That kind of love does abound everywhere. And what about that love you might feel for your pesky sibling, or that grumpy grandad? Such people can be a real pain in the neck, but their sudden misfortune or worse still, death, often brings out surprisingly strong feelings of loss or concern. C.S. Lewis described this as affection, something you might feel for someone who has been a part of your world, like it or not, who you might argue with tooth and nail, but suddenly miss deeply if they moved on.
Love is a complex thing indeed, much, much more complex than the feeble attempt I am making to describe it here.
In the presence of indifferent love, affection, and other kinds of loving gestures, romantic love can survive. Like a weed that you think you dug out but springs up again, romantic love can take a holiday (sometimes a long one) and then pop up again when you least expect it. Although it is fickle, romantic love planted and watered in good soil can indeed endure, and perhaps over the long term it may even fit that description of being perennial. It may well disappear without a trace when the going gets tough, but just maybe it will keep coming back.
Desiderata speaks of love “in the face of all aridity and disenchantment”. There is real pain out there in the world, and there are plenty of instances where love has disappeared and cruelty, genuine indifference, or hatred has taken its place. This is not some cheesy slogan that love fixes all. It doesn’t. But it exists – it is all around us, and perhaps if we take the time to remind ourselves and look again, it might just save us from the cancer of ingrained, bitter cynicism.
Let’s be realistic by all means – but let’s not let that realism cause us to lose the joy of possibilities and surprises in a world that is often cruel and heartless.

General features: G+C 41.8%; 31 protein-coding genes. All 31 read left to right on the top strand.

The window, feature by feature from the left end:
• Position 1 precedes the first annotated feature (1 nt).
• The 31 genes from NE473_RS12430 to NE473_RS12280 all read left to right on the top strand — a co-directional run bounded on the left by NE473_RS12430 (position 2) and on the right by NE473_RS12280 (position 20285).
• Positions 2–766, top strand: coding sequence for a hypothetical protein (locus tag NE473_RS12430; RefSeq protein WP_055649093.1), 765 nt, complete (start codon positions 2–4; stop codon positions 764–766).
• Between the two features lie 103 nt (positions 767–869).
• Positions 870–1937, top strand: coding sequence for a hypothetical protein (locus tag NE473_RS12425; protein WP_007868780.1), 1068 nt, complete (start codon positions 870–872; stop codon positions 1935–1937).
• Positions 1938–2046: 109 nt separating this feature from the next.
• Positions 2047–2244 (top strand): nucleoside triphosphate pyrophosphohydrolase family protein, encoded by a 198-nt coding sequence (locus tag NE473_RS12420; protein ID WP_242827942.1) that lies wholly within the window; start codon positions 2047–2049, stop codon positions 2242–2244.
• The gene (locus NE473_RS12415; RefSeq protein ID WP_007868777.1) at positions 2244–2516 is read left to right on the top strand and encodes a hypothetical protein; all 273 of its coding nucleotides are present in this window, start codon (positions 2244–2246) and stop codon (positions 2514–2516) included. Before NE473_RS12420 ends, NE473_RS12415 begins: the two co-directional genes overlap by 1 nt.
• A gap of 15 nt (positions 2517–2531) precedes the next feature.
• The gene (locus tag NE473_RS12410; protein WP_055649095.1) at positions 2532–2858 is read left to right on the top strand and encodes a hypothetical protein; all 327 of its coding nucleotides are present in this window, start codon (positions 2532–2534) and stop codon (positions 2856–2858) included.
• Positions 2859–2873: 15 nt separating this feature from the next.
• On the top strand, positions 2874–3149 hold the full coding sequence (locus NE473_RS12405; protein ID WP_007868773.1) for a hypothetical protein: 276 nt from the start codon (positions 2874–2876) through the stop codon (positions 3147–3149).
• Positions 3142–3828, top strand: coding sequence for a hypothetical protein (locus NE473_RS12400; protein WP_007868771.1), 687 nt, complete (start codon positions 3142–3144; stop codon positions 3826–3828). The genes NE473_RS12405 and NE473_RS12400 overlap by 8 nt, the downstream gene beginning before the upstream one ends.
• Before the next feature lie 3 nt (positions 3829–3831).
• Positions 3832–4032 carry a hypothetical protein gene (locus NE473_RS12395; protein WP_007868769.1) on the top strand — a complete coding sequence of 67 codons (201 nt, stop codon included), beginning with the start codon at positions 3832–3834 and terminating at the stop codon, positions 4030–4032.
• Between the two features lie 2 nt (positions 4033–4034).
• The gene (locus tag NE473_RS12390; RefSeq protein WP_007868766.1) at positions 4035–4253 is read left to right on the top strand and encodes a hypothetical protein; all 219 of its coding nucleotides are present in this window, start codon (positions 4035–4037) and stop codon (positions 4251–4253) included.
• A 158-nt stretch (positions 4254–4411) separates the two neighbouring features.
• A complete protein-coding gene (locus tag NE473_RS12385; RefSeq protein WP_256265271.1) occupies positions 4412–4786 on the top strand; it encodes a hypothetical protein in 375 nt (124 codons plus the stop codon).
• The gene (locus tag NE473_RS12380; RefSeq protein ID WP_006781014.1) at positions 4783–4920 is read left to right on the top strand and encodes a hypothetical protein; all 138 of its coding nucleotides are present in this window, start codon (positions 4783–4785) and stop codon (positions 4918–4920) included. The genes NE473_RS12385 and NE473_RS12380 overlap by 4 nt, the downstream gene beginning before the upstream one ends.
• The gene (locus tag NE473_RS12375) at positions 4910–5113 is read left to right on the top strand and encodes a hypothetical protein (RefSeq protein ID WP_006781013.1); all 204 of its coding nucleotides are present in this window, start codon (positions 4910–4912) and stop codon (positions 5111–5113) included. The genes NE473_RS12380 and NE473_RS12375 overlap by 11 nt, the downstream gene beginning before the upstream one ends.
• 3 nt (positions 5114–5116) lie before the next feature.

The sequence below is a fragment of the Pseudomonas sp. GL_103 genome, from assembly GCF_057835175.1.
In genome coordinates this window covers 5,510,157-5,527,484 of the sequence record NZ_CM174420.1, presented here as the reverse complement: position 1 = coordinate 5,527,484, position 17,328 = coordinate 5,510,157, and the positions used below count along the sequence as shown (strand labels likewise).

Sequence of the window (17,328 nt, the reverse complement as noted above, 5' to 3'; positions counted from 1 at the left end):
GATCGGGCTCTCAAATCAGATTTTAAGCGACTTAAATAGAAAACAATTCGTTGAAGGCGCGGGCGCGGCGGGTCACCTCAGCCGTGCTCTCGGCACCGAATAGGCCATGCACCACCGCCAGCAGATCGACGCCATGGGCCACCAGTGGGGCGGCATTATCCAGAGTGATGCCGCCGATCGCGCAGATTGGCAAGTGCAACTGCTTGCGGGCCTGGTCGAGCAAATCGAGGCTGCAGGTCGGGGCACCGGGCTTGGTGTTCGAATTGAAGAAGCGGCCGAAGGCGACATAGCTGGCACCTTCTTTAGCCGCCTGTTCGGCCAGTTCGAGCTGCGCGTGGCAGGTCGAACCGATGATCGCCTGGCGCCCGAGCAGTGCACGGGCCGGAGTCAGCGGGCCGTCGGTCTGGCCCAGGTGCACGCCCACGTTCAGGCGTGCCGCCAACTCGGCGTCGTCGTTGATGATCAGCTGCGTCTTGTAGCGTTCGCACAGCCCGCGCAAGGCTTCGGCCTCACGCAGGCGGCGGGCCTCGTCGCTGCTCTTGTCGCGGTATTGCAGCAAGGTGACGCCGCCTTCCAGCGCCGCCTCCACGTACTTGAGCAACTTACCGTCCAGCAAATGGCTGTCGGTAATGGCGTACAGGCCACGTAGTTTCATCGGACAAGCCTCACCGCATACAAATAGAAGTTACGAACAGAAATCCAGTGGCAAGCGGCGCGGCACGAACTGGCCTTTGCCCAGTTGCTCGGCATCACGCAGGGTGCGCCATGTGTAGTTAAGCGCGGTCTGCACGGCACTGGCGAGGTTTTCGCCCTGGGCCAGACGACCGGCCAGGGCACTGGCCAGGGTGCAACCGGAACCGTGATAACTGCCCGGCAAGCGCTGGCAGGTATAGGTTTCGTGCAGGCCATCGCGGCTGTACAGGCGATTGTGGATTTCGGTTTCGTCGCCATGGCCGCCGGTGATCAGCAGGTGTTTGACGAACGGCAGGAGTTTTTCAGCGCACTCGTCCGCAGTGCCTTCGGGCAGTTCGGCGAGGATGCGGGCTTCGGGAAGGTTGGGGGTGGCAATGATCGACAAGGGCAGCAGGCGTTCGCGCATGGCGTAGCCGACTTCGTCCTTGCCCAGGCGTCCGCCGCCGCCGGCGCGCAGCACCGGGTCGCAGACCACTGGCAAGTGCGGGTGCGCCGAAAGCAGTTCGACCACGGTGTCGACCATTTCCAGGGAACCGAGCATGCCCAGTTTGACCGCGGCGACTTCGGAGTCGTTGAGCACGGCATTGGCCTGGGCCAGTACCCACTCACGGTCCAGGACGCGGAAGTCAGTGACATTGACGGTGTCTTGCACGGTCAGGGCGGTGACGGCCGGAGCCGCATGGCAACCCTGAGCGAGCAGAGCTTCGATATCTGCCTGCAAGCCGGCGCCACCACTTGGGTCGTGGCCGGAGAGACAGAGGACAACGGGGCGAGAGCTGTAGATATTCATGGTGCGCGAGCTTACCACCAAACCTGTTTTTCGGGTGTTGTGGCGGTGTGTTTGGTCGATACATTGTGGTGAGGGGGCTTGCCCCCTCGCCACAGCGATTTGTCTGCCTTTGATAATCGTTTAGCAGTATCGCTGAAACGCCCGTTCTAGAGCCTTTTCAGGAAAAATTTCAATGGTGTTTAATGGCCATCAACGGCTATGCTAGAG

Go placidly amid the noise and haste,
and remember what peace there may be in silence.
As far as possible without surrender
be on good terms with all persons.
Speak your truth quietly and clearly;
and listen to others,
even the dull and the ignorant;
they too have their story.
Avoid loud and aggressive persons,
they are vexations to the spirit.
If you compare yourself with others,
you may become vain and bitter;
for always there will be greater and lesser persons than yourself.
Enjoy your achievements as well as your plans.
Keep interested in your own career, however humble;
it is a real possession in the changing fortunes of time.
Exercise caution in your business affairs;
for the world is full of trickery.
But let this not blind you to what virtue there is;
many persons strive for high ideals;
and everywhere life is full of heroism.
Especially, do not feign affection.
Neither be cynical about love;
for in the face of all aridity and disenchantment
it is as perennial as the grass.
Take kindly the counsel of the years,
gracefully surrendering the things of youth.
Nurture strength of spirit to shield you in sudden misfortune.
But do not distress yourself with dark imaginings.
Many fears are born of fatigue and loneliness.
Beyond a wholesome discipline,
be gentle with yourself.
You are a child of the universe,
no less than the trees and the stars;
you have a right to be here.
And whether or not it is clear to you,
no doubt the universe is unfolding as it should.
Therefore be at peace with God,
whatever you conceive Him to be,
and whatever your labors and aspirations,
in the noisy confusion of life keep peace with your soul.
With all its sham, drudgery, and broken dreams,
it is still a beautiful world.
Strive to be happy.
Max Ehrmann, Desiderata, Copyright 1952.